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Cowboy brothers

The Woods’ competitiveness has fueled OSU program
Friday, October 22, 2004 | 12:00 a.m. CDT; updated 5:59 p.m. CDT, Monday, July 21, 2008

Donovan and D’Juan Woods grew up competing with and against older brother Rashaun.

That competition led the three Woods brothers to Oklahoma State where they provide stiff competition for Big 12 Conference opponents.

D’Juan said the brotherly competition allowed the three to reach the collegiate and professional levels in football.

“We always had someone to compete against,” D’Juan said. “During the summer, while everyone else would be sitting in the air conditioning, we would be out playing and pushing each other, and so while everyone would stay the same, we continued to get better. It’s hard to get friends to go along and workout, but living in the same house there was always someone to work out with.”

Rashaun completed his final collegiate season with 77 catches for 1,367 yards and 15 touchdowns and was drafted by the San Francisco 49ers with the 31st pick in the 2004 NFL Draft. D’Juan, a sophomore, has followed in his footsteps as the Cowboys’ top receiver and Donovan, a redshirt freshman, won the quarterback position in preseason practice.

Last season, D’Juan learned next to his older brother and finished as Oklahoma State’s second-leading receiver with 31 catches for 479 yards and one touchdown. He said watching his brother enabled him to take the next step in becoming the go-to receiver.

“He was my visual aid. I was able to look up to him,” D’Juan said. “I was able to have someone to learn from and I knew he’d do it right. He gave me someone I could try to exemplify.”

This season, D’Juan is the main target of Donovan’s passes and leads the Cowboys with 15 catches for 272 yards and four touchdowns.

As Donovan redshirted last season and prepared for his opportunity to lead the Cowboys, he also learned from his brothers, even though they play different positions.

“Just to see the way they compete,” Donovan said. “I mean it’s still football, and I was able to watch how they accomplished something and the way they competed and went about their business.”

After losing Rashaun and trying to ease the transition their redshirt freshman quarterback was making to college football, the Cowboys have focused their offense around the running game and Vernand Morency.

The decision has worked as the Cowboys began the season with five wins before losing to Texas A&M last week. Donovan was able to get confidence in running their offense. Through six games, he has attempted only 72 passes, completing 41 for 726 yards. But he has made limited mistakes, throwing only two interceptions, against eight touchdowns. He also showed his athleticism, rushing 48 times for 142 yards and six touchdowns. But more importantly to the brothers and the Cowboys, Oklahoma State has had success in the win column.

“I’m all right with it. It’s always good to win and as long as we continue to do that it’s fine with me,” Donovan said.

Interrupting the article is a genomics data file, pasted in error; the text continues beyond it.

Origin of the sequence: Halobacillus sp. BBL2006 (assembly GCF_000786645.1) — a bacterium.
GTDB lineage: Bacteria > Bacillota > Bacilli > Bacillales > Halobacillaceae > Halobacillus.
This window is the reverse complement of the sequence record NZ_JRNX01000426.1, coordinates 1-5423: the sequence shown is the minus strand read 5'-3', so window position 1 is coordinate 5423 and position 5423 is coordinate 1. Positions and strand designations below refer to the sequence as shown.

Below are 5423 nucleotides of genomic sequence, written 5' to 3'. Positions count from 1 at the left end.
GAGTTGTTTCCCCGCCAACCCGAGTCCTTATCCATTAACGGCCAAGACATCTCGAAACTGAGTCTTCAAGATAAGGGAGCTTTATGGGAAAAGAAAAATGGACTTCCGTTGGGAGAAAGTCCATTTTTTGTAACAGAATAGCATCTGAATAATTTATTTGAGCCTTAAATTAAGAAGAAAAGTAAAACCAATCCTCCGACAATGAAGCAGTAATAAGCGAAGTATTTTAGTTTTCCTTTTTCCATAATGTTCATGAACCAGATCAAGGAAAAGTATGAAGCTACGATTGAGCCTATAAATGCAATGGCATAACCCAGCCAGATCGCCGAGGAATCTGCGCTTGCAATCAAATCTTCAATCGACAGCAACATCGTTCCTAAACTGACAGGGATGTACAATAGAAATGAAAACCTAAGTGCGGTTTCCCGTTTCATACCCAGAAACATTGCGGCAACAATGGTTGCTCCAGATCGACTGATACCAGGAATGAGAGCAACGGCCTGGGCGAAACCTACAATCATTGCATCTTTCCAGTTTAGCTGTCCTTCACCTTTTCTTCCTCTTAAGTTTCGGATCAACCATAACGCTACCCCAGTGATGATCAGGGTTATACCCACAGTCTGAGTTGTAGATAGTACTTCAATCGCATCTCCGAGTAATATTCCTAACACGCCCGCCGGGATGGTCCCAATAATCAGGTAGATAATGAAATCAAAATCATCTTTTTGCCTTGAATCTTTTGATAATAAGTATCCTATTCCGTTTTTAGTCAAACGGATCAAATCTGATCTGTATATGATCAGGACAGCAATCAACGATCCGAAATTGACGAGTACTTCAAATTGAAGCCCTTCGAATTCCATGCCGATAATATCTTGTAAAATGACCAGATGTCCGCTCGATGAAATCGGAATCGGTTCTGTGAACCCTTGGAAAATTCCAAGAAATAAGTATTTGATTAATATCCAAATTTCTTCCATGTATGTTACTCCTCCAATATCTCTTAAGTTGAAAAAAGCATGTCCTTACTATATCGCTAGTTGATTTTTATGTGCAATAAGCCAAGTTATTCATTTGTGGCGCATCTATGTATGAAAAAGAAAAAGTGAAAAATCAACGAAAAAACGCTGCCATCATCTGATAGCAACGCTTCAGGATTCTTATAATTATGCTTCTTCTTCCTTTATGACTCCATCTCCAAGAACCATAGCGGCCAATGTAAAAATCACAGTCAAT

D’Juan said his brother is continuing to progress each week and that is shown with Oklahoma State’s success.

“He has progressed great, coming in as a freshman quarterback and winning his first five games,” he said. “What more can you ask for?”

Cowboys coach Les Miles would not ask for more from his quarterback, who he said does have the ability to win games by passing.

“I think Donovan is capable and his progress is good,” Miles said. “With age and comfort, he will just continue to improve exponentially.

“He’s one of those as the year goes on, will just say, ‘Wow, he’s improved.’ And that will just come with more confidence.”

That confidence continues to come for Donovan as he gets more opportunities and gains comfort with the Oklahoma State receivers. He said there is no special connection on the field between him and D’Juan.

“We do so much work with all the receivers that we’re all on the same page,” Donovan said about the comfort level he feels with the receiving corps.

Donovan agreed that there is no extra comfort on the field; he said he knew his brother would find him when the two connected for a 53-yard touchdown on Oct. 9 against Colorado.

“When he threw it to me against Colorado, I knew he was going to throw it,” D’Juan said. “And I knew that he knew I was open and it was within his reads. He won’t break his reads … the coaches come up with a great scheme and we don’t deviate from it.”

Although they claim no special connection on the field, the brothers admitted that having family in the OSU program helped lead them to Stillwater, Ok.

“I didn’t get the opportunity to play with him (Rashaun) in high school and saw that I could have that opportunity here,” D’Juan said.

After making his decision to play with a brother, D’Juan said he did not pressure his younger sibling to follow.

“It was his decision,” he said. “Wherever he wanted to go, we would have been OK with, but it’s great that he came here.”

Donovan agreed that his brothers did not pressure him, but they didn’t have too, either.

“They understood I had to make my own decision and live my own life, but they wanted me to be up here along,” Donovan said. “It affected me a little bit to have the opportunity to go somewhere where I had someone as close as a brother.”


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